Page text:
The Kite Runner
|The Kite Runner|
|Cover artist||Honi Werner|
|Release date||May 29, 2003|
|Media type||Print (hardcover & paperback), audio CD, audio cassette, and audio download|
|Pages||324 pp (first edition, hardcover)|
|ISBN||ISBN 1-57322-245-3 (first edition, hardcover)|
|Dewey Decimal||813/.6 21|
|LC Classification||PS3608.O832 K58 2003|
In The Kite Runner, Amir and Hassan grow up together in Afghanistan like brothers, although they could not be more different. Amir is the son of a rich businessman, a Sunni Muslim, a Pashtun. He is educated and loves to read and write. Hassan's father Ali is a servant to Amir's father. Hassan is a Sh'ia Muslim and a Hazara. He can not read and has a harelip. Neither boy has a mother, although Baba's friend, Rahim Kahn, has a close friendship with Amir. They spend their boyhoods roaming the streets of Kabul together. Amir is a selfish friend to Hassan, who is devoted and loyal to Amir. One day, he hides in fear as Hassan is beaten and raped by three bullies, led by a boy called Assef, when Hassan refuses to give them a kite that he found for Amir. After this, he cannot bear to talk to Hassan and pretends to his father that Hassan stole his watch so that Hassan will be sent away. Although his father forgives Hassan, Ali and Hassan decide to leave. The Soviet invasion of Afghanistan sends Amir and his father escaping to the United States, because Amir's father has been known to curse the Communists. Amir is called back to Afghanistan, by a terminally ill Rahim Kahn, as an adult during the Taliban rule to rescue Hassan's son Sohrab, when Rahim tells him that he and Hassan are actually half-brothers because his father secretly had sex with Hassan's mother. When rescuing Sohrab, Amir has to confront Assef who is now a leader of the Taliban. He gets severely beaten by Assef and Sohrab eventually saves him by firing a slingshot at Assef's eye. He goes home with Amir to live with him and his wife Soraya, but does not talk or play. Eventually, Amir gets Sohrab to smile when he teaches him to fly a kite.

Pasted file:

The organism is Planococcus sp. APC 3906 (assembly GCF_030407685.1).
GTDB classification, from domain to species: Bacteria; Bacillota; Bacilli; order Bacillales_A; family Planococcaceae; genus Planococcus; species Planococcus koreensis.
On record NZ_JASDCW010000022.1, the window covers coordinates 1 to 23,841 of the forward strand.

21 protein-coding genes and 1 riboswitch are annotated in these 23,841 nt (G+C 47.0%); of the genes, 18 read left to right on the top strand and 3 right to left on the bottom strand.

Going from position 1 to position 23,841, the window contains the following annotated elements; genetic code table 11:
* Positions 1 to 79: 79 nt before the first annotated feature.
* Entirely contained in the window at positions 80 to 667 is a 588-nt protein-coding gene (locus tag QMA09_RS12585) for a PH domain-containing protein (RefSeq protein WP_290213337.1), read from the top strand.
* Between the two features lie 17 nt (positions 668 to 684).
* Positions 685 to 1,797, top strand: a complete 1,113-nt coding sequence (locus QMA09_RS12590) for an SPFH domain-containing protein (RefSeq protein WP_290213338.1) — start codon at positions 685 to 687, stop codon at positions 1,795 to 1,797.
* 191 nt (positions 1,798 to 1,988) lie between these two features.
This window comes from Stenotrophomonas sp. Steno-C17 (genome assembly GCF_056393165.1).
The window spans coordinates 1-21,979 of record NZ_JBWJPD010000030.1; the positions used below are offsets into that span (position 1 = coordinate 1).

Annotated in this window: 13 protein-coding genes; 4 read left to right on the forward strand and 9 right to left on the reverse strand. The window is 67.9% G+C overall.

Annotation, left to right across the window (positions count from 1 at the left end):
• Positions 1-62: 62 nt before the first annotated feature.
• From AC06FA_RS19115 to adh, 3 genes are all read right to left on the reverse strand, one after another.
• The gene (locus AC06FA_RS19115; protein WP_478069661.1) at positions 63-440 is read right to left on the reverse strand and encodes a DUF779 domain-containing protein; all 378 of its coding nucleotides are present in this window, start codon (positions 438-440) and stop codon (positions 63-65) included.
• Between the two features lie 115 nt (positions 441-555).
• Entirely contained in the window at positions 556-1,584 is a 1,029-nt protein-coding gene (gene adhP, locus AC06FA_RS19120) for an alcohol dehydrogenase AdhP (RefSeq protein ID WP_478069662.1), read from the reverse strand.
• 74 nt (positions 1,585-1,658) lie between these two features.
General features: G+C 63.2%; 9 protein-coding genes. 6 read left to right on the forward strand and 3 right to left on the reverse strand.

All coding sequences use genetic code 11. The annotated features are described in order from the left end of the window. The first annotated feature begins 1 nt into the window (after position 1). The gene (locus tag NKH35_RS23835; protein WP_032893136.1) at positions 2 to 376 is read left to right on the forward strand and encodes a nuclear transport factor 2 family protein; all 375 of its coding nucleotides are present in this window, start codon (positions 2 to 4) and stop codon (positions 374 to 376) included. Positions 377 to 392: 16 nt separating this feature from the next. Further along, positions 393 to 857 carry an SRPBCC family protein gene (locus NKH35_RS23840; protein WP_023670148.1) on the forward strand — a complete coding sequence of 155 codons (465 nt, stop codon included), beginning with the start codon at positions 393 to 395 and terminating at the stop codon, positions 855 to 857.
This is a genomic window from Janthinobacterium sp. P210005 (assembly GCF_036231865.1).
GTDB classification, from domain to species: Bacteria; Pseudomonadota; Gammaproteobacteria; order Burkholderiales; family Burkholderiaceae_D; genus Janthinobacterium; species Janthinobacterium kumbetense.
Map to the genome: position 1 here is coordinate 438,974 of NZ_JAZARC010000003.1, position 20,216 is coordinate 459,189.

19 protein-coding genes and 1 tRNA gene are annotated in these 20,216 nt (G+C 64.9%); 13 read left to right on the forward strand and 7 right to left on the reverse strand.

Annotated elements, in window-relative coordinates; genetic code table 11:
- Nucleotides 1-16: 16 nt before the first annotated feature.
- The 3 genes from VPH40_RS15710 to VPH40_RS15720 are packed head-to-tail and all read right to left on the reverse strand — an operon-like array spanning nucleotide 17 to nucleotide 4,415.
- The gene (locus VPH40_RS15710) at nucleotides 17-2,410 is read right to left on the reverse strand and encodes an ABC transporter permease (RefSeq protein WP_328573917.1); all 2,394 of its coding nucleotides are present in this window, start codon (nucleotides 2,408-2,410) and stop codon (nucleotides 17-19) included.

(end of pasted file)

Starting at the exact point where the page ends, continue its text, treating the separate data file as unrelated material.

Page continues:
References[change | change source]
- Noor, R.; Hosseini, Khaled (September/December 2004). "The Kite Runner". World Literature Today 78 (3/4): 148. .